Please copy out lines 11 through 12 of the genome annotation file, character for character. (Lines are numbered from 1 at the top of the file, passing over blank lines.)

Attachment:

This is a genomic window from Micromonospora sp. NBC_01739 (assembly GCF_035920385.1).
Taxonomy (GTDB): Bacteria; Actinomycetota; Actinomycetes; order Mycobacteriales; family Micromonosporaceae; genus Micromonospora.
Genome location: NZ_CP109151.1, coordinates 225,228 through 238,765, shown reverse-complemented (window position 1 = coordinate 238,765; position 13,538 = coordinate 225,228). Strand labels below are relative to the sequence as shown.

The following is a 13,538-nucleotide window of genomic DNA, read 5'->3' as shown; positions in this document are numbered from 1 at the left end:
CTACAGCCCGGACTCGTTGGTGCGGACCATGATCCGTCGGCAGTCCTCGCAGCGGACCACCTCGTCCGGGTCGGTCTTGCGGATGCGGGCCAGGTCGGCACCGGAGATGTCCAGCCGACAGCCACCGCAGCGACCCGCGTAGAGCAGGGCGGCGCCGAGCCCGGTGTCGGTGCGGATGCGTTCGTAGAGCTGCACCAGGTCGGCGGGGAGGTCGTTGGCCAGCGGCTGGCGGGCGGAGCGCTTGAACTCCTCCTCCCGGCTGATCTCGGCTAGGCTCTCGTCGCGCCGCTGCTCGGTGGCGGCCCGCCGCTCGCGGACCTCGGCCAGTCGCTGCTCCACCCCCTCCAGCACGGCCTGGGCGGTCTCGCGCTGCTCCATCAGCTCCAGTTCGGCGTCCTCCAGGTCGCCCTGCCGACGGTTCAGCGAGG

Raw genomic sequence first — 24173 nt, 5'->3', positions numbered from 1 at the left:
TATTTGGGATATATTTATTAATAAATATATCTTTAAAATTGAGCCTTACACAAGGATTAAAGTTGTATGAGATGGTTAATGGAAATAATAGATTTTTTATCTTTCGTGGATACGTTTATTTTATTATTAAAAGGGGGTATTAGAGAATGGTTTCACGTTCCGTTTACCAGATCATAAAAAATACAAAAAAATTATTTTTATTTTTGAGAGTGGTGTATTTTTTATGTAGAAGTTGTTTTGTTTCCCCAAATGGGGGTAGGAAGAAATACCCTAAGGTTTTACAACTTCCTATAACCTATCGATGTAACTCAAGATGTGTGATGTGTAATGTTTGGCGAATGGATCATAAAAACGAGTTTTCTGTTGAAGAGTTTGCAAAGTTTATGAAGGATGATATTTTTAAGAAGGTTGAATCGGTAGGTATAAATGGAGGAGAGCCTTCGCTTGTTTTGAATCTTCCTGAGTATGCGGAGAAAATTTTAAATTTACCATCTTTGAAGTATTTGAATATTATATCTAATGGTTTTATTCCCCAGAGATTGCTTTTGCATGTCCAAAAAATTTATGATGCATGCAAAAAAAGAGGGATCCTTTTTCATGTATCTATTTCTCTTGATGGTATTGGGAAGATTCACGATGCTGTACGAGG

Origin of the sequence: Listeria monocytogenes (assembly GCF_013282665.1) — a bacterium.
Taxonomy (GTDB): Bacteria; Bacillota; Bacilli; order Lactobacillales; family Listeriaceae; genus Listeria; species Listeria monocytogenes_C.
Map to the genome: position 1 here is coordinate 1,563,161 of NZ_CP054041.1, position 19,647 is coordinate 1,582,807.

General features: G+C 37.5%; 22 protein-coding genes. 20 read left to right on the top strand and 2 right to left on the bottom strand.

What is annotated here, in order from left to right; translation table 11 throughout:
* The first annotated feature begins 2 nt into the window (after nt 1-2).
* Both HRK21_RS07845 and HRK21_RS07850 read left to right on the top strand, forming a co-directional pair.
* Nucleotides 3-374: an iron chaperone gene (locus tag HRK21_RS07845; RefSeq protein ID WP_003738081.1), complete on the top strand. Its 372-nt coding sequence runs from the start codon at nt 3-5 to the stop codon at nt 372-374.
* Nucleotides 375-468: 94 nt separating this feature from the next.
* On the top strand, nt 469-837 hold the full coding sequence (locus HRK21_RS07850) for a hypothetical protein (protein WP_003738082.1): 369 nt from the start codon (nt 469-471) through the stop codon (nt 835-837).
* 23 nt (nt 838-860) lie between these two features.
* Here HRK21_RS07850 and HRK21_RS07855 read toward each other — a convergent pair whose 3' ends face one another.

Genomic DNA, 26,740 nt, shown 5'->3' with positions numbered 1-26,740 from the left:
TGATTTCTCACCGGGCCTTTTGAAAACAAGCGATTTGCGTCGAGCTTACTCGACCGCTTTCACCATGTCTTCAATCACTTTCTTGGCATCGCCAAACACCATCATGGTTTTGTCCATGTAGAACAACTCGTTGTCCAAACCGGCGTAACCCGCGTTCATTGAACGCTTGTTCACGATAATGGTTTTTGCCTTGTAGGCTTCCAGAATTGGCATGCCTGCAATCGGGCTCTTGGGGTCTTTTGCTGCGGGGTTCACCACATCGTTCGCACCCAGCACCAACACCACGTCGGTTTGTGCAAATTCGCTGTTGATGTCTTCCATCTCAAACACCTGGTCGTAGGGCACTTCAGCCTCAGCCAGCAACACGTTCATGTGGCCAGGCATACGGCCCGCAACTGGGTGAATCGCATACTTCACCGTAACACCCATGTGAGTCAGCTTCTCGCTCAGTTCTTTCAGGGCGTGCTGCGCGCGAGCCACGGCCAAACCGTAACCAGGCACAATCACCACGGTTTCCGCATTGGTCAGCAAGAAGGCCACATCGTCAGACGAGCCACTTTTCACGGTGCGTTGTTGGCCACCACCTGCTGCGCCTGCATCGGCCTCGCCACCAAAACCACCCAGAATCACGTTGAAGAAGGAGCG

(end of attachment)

General features: G+C 37.5%; 22 protein-coding genes. 20 read left to right on the top strand and 2 right to left on the bottom strand.

What is annotated here, in order from left to right; translation table 11 throughout: